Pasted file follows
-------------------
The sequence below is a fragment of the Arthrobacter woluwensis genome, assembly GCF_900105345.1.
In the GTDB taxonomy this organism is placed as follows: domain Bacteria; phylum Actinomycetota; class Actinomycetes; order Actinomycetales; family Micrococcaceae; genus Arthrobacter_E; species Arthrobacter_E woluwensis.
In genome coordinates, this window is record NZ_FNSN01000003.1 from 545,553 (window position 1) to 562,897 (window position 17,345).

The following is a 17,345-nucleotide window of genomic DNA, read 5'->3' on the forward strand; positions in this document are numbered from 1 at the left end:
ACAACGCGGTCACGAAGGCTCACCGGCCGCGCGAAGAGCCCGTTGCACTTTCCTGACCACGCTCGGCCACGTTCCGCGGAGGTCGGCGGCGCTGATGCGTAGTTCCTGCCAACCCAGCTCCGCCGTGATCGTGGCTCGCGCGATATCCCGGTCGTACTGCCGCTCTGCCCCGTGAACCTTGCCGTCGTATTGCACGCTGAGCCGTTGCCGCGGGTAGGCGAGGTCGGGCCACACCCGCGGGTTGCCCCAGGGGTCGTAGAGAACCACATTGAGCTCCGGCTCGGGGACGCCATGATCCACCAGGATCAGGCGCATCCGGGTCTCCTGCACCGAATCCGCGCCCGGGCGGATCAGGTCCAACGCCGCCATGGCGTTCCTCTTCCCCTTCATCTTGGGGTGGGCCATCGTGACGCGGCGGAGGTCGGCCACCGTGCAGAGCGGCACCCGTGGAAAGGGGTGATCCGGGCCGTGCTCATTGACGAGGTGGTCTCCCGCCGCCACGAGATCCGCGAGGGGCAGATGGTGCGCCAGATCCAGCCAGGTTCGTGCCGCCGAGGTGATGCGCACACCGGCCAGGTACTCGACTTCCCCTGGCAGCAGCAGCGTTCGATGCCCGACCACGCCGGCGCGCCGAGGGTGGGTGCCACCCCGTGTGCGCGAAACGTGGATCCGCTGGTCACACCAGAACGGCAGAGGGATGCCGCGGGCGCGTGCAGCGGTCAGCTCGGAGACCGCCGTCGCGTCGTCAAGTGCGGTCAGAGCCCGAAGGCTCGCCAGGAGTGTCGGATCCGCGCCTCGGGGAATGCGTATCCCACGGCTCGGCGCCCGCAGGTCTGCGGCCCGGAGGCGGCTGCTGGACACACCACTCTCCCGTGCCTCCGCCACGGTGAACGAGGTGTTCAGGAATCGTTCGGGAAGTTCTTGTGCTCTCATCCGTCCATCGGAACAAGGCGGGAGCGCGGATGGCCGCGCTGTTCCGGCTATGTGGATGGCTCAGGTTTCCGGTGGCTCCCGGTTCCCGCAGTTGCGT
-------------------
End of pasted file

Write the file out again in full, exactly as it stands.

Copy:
The sequence below is a fragment of the Arthrobacter woluwensis genome, assembly GCF_900105345.1.
In the GTDB taxonomy this organism is placed as follows: domain Bacteria; phylum Actinomycetota; class Actinomycetes; order Actinomycetales; family Micrococcaceae; genus Arthrobacter_E; species Arthrobacter_E woluwensis.
In genome coordinates, this window is record NZ_FNSN01000003.1 from 545,553 (window position 1) to 562,897 (window position 17,345).

The following is a 17,345-nucleotide window of genomic DNA, read 5'->3' on the forward strand; positions in this document are numbered from 1 at the left end:
ACAACGCGGTCACGAAGGCTCACCGGCCGCGCGAAGAGCCCGTTGCACTTTCCTGACCACGCTCGGCCACGTTCCGCGGAGGTCGGCGGCGCTGATGCGTAGTTCCTGCCAACCCAGCTCCGCCGTGATCGTGGCTCGCGCGATATCCCGGTCGTACTGCCGCTCTGCCCCGTGAACCTTGCCGTCGTATTGCACGCTGAGCCGTTGCCGCGGGTAGGCGAGGTCGGGCCACACCCGCGGGTTGCCCCAGGGGTCGTAGAGAACCACATTGAGCTCCGGCTCGGGGACGCCATGATCCACCAGGATCAGGCGCATCCGGGTCTCCTGCACCGAATCCGCGCCCGGGCGGATCAGGTCCAACGCCGCCATGGCGTTCCTCTTCCCCTTCATCTTGGGGTGGGCCATCGTGACGCGGCGGAGGTCGGCCACCGTGCAGAGCGGCACCCGTGGAAAGGGGTGATCCGGGCCGTGCTCATTGACGAGGTGGTCTCCCGCCGCCACGAGATCCGCGAGGGGCAGATGGTGCGCCAGATCCAGCCAGGTTCGTGCCGCCGAGGTGATGCGCACACCGGCCAGGTACTCGACTTCCCCTGGCAGCAGCAGCGTTCGATGCCCGACCACGCCGGCGCGCCGAGGGTGGGTGCCACCCCGTGTGCGCGAAACGTGGATCCGCTGGTCACACCAGAACGGCAGAGGGATGCCGCGGGCGCGTGCAGCGGTCAGCTCGGAGACCGCCGTCGCGTCGTCAAGTGCGGTCAGAGCCCGAAGGCTCGCCAGGAGTGTCGGATCCGCGCCTCGGGGAATGCGTATCCCACGGCTCGGCGCCCGCAGGTCTGCGGCCCGGAGGCGGCTGCTGGACACACCACTCTCCCGTGCCTCCGCCACGGTGAACGAGGTGTTCAGGAATCGTTCGGGAAGTTCTTGTGCTCTCATCCGTCCATCGGAACAAGGCGGGAGCGCGGATGGCCGCGCTGTTCCGGCTATGTGGATGGCTCAGGTTTCCGGTGGCTCCCGGTTCCCGCAGTTGCGT